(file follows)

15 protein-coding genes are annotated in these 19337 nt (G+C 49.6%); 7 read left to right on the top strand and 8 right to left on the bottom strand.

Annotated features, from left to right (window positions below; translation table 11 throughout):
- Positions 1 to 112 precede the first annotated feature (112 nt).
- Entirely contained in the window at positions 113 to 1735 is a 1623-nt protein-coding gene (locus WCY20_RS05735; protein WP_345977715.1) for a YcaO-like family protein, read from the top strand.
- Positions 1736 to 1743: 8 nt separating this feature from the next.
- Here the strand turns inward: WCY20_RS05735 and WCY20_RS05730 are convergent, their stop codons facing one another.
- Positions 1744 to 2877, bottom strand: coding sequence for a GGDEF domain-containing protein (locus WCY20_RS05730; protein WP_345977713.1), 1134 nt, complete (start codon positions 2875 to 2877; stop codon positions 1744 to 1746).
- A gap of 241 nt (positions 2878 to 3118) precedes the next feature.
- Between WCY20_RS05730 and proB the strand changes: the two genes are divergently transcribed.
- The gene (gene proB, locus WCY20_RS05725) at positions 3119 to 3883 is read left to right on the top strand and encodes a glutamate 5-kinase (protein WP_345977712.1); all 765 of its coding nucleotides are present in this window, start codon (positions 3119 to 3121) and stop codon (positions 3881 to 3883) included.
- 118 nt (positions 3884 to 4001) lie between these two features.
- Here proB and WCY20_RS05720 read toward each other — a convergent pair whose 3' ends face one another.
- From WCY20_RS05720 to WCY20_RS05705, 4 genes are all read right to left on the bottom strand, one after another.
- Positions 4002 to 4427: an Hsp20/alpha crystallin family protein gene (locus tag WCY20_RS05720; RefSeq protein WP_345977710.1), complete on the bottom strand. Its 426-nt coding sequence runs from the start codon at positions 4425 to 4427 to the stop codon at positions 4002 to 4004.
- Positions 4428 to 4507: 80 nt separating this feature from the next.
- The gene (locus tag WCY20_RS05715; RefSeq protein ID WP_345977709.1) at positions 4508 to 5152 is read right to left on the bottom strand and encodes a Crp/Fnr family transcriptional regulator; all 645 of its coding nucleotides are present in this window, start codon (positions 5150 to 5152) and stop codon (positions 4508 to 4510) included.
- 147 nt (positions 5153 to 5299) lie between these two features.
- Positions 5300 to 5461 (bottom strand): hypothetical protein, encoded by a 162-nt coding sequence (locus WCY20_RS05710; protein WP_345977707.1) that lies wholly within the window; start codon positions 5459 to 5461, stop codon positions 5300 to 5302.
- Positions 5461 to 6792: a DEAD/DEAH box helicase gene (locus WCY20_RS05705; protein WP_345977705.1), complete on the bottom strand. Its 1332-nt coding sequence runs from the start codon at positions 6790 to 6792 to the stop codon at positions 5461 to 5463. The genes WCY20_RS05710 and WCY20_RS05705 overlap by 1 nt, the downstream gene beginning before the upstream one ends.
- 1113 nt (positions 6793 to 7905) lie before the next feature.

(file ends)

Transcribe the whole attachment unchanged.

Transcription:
15 protein-coding genes are annotated in these 19337 nt (G+C 49.6%); 7 read left to right on the top strand and 8 right to left on the bottom strand.

Annotated features, from left to right (window positions below; translation table 11 throughout):
- Positions 1 to 112 precede the first annotated feature (112 nt).
- Entirely contained in the window at positions 113 to 1735 is a 1623-nt protein-coding gene (locus WCY20_RS05735; protein WP_345977715.1) for a YcaO-like family protein, read from the top strand.
- Positions 1736 to 1743: 8 nt separating this feature from the next.
- Here the strand turns inward: WCY20_RS05735 and WCY20_RS05730 are convergent, their stop codons facing one another.
- Positions 1744 to 2877, bottom strand: coding sequence for a GGDEF domain-containing protein (locus WCY20_RS05730; protein WP_345977713.1), 1134 nt, complete (start codon positions 2875 to 2877; stop codon positions 1744 to 1746).
- A gap of 241 nt (positions 2878 to 3118) precedes the next feature.
- Between WCY20_RS05730 and proB the strand changes: the two genes are divergently transcribed.
- The gene (gene proB, locus WCY20_RS05725) at positions 3119 to 3883 is read left to right on the top strand and encodes a glutamate 5-kinase (protein WP_345977712.1); all 765 of its coding nucleotides are present in this window, start codon (positions 3119 to 3121) and stop codon (positions 3881 to 3883) included.
- 118 nt (positions 3884 to 4001) lie between these two features.
- Here proB and WCY20_RS05720 read toward each other — a convergent pair whose 3' ends face one another.
- From WCY20_RS05720 to WCY20_RS05705, 4 genes are all read right to left on the bottom strand, one after another.
- Positions 4002 to 4427: an Hsp20/alpha crystallin family protein gene (locus tag WCY20_RS05720; RefSeq protein WP_345977710.1), complete on the bottom strand. Its 426-nt coding sequence runs from the start codon at positions 4425 to 4427 to the stop codon at positions 4002 to 4004.
- Positions 4428 to 4507: 80 nt separating this feature from the next.
- The gene (locus tag WCY20_RS05715; RefSeq protein ID WP_345977709.1) at positions 4508 to 5152 is read right to left on the bottom strand and encodes a Crp/Fnr family transcriptional regulator; all 645 of its coding nucleotides are present in this window, start codon (positions 5150 to 5152) and stop codon (positions 4508 to 4510) included.
- 147 nt (positions 5153 to 5299) lie between these two features.
- Positions 5300 to 5461 (bottom strand): hypothetical protein, encoded by a 162-nt coding sequence (locus WCY20_RS05710; protein WP_345977707.1) that lies wholly within the window; start codon positions 5459 to 5461, stop codon positions 5300 to 5302.
- Positions 5461 to 6792: a DEAD/DEAH box helicase gene (locus WCY20_RS05705; protein WP_345977705.1), complete on the bottom strand. Its 1332-nt coding sequence runs from the start codon at positions 6790 to 6792 to the stop codon at positions 5461 to 5463. The genes WCY20_RS05710 and WCY20_RS05705 overlap by 1 nt, the downstream gene beginning before the upstream one ends.
- 1113 nt (positions 6793 to 7905) lie before the next feature.